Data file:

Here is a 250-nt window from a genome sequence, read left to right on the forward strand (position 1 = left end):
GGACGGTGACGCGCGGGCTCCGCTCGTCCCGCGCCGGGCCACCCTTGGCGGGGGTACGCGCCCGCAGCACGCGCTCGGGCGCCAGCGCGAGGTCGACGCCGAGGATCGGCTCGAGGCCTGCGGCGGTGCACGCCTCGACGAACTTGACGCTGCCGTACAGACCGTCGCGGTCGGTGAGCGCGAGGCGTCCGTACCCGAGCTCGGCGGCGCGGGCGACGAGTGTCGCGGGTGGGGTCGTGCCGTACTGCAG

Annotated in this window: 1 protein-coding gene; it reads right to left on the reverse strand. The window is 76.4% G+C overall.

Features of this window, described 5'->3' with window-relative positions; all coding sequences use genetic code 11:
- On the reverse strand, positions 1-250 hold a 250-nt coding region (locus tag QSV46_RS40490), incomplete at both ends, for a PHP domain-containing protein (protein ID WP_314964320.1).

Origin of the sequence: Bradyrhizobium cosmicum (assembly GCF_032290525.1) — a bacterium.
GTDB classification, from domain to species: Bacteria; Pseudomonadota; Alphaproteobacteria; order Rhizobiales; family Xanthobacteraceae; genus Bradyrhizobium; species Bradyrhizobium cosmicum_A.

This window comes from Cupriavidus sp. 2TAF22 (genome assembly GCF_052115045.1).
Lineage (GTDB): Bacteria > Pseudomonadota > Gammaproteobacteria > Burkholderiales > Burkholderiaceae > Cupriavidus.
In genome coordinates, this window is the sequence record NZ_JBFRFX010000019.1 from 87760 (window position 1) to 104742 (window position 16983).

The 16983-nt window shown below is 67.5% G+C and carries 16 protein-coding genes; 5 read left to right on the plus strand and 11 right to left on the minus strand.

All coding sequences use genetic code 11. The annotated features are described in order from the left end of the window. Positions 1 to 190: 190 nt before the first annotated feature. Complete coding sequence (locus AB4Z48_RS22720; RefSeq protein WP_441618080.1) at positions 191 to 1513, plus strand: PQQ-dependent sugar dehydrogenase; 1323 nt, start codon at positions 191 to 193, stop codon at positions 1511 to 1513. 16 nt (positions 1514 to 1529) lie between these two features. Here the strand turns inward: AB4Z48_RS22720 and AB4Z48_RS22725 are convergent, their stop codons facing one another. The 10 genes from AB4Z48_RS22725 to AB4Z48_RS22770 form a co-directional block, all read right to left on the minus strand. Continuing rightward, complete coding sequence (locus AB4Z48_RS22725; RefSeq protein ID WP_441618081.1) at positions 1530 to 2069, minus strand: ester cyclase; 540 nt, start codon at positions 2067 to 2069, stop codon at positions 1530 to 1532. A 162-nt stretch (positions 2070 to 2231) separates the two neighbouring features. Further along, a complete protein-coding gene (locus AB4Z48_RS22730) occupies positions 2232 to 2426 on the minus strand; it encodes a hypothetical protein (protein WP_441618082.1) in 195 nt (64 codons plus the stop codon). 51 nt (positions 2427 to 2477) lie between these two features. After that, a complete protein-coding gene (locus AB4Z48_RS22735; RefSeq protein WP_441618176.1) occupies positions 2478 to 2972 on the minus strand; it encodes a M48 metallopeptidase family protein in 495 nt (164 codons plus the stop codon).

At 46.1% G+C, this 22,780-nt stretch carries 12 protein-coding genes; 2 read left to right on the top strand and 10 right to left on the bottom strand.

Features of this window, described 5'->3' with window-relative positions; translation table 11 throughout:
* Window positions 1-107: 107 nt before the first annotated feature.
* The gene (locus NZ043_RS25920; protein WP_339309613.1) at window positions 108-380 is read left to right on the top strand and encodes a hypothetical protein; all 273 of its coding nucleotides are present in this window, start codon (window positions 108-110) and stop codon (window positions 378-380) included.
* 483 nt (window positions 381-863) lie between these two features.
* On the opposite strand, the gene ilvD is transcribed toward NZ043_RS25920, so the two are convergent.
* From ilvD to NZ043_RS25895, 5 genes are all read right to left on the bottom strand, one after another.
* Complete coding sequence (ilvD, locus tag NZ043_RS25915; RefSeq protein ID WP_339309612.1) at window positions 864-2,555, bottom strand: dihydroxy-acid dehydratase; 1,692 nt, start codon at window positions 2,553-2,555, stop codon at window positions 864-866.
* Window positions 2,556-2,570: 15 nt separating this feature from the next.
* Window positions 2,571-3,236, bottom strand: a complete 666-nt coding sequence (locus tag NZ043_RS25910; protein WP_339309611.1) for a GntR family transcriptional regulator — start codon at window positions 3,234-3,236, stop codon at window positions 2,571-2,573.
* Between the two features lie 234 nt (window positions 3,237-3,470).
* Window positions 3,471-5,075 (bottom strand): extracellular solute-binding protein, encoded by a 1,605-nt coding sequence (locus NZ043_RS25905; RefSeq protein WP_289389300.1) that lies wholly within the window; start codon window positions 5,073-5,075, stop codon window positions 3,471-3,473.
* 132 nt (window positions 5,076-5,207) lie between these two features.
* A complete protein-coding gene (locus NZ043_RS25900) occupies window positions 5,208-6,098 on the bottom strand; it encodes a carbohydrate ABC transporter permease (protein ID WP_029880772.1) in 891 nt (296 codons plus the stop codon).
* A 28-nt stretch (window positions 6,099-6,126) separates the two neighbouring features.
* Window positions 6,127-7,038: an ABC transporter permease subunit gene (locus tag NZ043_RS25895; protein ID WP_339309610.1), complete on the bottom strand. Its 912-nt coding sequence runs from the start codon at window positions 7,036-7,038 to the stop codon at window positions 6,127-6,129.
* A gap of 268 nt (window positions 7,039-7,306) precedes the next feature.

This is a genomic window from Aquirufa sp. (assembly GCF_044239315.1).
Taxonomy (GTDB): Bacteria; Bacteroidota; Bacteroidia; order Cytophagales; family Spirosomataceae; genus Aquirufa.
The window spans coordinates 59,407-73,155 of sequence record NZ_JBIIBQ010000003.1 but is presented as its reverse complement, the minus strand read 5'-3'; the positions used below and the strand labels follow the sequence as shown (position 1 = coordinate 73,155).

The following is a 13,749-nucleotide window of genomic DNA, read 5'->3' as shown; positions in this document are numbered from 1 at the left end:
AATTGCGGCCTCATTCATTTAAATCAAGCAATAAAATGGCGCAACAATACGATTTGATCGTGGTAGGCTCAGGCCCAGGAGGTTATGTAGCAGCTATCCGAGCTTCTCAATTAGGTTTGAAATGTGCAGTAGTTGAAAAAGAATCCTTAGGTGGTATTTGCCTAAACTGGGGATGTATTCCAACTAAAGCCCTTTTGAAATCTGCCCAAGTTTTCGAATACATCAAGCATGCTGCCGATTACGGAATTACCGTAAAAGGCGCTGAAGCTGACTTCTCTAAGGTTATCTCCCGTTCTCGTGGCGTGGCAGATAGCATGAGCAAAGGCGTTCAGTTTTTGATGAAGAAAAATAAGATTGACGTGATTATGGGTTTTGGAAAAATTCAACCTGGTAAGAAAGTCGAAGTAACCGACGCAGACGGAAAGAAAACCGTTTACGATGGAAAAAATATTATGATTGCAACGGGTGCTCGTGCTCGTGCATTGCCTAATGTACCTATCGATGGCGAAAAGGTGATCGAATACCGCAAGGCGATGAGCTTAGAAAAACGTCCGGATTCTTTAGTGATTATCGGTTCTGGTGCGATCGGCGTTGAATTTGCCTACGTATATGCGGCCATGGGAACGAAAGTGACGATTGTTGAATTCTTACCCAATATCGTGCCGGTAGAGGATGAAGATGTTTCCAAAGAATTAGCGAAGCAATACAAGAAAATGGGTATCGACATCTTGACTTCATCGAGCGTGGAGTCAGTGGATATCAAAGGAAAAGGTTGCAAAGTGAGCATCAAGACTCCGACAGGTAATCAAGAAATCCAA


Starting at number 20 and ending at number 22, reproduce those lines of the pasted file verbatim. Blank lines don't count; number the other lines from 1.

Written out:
* Complete coding sequence (ilvD, locus tag NZ043_RS25915; RefSeq protein ID WP_339309612.1) at window positions 864-2,555, bottom strand: dihydroxy-acid dehydratase; 1,692 nt, start codon at window positions 2,553-2,555, stop codon at window positions 864-866.
* Window positions 2,556-2,570: 15 nt separating this feature from the next.
* Window positions 2,571-3,236, bottom strand: a complete 666-nt coding sequence (locus tag NZ043_RS25910; protein WP_339309611.1) for a GntR family transcriptional regulator — start codon at window positions 3,234-3,236, stop codon at window positions 2,571-2,573.